The Kenya Red Cross tweeted that the tanker, heading to Uganda, had appeared to lose control before crashing into other vehicles in Naivasha, north-west of the capital Nairobi.
Eyewitness Moses Nandalwe told the BBC a huge fireball had quickly engulfed other vehicles on the busy road.
He feared that many people who had gathered at the scene of the crash were also caught in the inferno.
Mwachi Pius Mwachi, deputy director of Kenya’s National Disaster Management Unit, said the tanker had been travelling downhill when it went out of control.
Correspondents say the accident has happened at a time when doctors are on strike, severely limiting services in government hospitals.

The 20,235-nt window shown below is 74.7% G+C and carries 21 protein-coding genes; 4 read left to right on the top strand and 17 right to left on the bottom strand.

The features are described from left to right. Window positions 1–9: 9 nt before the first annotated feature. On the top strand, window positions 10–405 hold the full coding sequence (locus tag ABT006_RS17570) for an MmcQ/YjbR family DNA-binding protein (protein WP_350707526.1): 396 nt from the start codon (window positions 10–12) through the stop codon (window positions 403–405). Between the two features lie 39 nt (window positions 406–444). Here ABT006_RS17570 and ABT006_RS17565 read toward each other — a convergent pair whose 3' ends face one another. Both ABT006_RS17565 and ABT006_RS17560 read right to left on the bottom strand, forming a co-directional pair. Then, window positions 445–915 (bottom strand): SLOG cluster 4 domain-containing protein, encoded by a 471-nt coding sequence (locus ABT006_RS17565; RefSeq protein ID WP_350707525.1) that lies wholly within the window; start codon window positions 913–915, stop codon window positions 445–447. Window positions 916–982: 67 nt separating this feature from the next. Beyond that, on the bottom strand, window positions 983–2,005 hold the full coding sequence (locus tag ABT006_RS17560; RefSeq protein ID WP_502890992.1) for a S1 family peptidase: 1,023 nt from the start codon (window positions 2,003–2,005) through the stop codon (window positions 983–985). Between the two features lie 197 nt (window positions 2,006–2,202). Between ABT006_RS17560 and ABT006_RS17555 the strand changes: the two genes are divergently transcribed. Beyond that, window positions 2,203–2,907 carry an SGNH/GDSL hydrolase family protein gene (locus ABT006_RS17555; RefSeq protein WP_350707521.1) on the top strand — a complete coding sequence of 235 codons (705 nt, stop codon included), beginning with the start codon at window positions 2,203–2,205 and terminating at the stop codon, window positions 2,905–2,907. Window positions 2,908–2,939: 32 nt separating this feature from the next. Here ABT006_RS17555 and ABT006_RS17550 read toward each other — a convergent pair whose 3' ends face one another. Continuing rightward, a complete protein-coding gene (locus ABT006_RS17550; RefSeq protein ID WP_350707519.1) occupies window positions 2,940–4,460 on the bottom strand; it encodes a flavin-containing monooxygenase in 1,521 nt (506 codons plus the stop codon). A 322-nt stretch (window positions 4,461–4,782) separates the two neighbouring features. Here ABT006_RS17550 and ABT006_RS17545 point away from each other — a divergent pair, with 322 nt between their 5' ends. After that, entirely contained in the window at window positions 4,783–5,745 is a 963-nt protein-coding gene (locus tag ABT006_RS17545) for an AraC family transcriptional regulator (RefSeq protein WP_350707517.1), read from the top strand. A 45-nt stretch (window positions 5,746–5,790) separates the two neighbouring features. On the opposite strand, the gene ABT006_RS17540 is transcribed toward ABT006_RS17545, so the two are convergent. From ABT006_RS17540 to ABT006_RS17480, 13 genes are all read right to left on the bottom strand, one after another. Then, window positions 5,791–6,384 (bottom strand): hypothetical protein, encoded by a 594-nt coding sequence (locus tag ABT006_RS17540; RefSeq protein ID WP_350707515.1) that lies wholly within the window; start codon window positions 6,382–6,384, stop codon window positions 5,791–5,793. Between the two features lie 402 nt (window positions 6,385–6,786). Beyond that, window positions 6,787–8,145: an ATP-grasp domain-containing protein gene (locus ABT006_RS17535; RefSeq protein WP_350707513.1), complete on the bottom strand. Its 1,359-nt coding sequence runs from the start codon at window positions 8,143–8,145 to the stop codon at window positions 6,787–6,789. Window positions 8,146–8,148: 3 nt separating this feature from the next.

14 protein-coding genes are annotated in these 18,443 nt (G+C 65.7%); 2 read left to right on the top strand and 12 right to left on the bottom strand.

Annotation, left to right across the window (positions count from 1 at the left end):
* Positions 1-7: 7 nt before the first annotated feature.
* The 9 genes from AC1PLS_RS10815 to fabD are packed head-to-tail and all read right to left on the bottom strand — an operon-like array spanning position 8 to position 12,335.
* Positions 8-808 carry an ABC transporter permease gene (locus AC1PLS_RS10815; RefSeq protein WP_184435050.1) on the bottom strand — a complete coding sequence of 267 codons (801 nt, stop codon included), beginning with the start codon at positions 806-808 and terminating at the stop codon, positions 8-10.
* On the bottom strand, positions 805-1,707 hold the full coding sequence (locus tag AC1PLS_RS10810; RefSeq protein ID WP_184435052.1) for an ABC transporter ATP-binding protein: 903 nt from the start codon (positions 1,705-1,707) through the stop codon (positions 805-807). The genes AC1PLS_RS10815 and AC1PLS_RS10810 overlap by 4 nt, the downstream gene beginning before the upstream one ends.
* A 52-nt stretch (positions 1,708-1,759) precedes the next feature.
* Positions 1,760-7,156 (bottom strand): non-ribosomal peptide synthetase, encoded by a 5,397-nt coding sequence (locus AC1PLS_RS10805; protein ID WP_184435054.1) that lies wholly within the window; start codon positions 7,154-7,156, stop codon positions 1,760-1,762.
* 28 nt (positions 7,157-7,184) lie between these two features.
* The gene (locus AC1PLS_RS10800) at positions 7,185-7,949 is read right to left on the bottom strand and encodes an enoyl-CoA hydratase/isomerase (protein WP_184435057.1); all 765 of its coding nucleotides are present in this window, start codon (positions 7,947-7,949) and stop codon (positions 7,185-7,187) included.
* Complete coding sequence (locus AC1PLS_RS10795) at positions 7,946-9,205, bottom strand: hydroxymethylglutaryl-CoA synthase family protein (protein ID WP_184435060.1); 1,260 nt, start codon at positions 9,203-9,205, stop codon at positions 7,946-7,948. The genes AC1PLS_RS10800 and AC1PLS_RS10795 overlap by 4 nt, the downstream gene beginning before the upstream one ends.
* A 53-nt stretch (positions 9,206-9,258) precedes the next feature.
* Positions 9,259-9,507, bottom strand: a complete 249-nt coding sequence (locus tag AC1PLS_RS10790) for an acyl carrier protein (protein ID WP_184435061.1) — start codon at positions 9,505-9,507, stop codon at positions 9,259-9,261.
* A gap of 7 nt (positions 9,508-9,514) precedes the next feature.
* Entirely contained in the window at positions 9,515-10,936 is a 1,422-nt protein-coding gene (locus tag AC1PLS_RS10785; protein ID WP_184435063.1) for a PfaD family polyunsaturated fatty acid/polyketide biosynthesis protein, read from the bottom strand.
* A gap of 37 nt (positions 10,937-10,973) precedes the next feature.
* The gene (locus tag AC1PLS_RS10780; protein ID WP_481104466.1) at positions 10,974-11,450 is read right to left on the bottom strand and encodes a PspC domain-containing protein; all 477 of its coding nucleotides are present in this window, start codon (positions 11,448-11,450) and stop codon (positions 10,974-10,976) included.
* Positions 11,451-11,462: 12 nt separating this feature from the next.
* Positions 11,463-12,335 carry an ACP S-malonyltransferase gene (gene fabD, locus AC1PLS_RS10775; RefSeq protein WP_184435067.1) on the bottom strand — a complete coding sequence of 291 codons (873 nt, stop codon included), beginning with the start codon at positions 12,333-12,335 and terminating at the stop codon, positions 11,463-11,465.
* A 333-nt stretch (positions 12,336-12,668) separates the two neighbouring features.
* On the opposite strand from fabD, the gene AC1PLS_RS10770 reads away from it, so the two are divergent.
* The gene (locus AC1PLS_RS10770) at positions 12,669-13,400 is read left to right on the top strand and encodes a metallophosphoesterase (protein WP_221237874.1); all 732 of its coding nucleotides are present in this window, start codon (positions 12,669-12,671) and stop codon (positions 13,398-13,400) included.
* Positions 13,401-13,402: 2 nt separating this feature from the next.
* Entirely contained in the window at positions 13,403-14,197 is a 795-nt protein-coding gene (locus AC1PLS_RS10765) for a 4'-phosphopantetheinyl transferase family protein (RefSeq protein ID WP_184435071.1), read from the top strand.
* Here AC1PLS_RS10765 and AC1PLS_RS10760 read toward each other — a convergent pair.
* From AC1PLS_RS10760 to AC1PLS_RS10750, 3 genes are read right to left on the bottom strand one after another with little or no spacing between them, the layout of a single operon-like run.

The inferno consumed at least 11 vehicles which have been burnt beyond recognition and at least 30 people have been confirmed dead.
The accident involved a petrol tanker, a passenger bus and several vehicles. The tanker reportedly rammed into 5 vehicles before exploding into flames.
Witnesses at the scene said the driver of the tanker lost control and hit the other vehicle which created chain of knocks.
The accident on the busy highway, some 80 kilometres west of Nairobi created a horrible scene.
NTSA boss Francis Meja confirmed that 12 vehicles have been burnt, adding that one is a PSV and the rest are private.
The matatu was carrying 14 passengers, who have all perished.
The actual death toll could be higher given the number of vehicles involved.
The tanker, which was coming from Nairobi, was negotiating the hilly part of the road, before knocking a matatu and exploded into flames.
Earlier, a Kenya Red Cross official said rescuers had taken 30 bodies to Naivasha Sub-County Hospital Mortuary.
Karai is about five kilometres from Naivasha Sub-County Hospital, one of the facilities affected by the industrial action.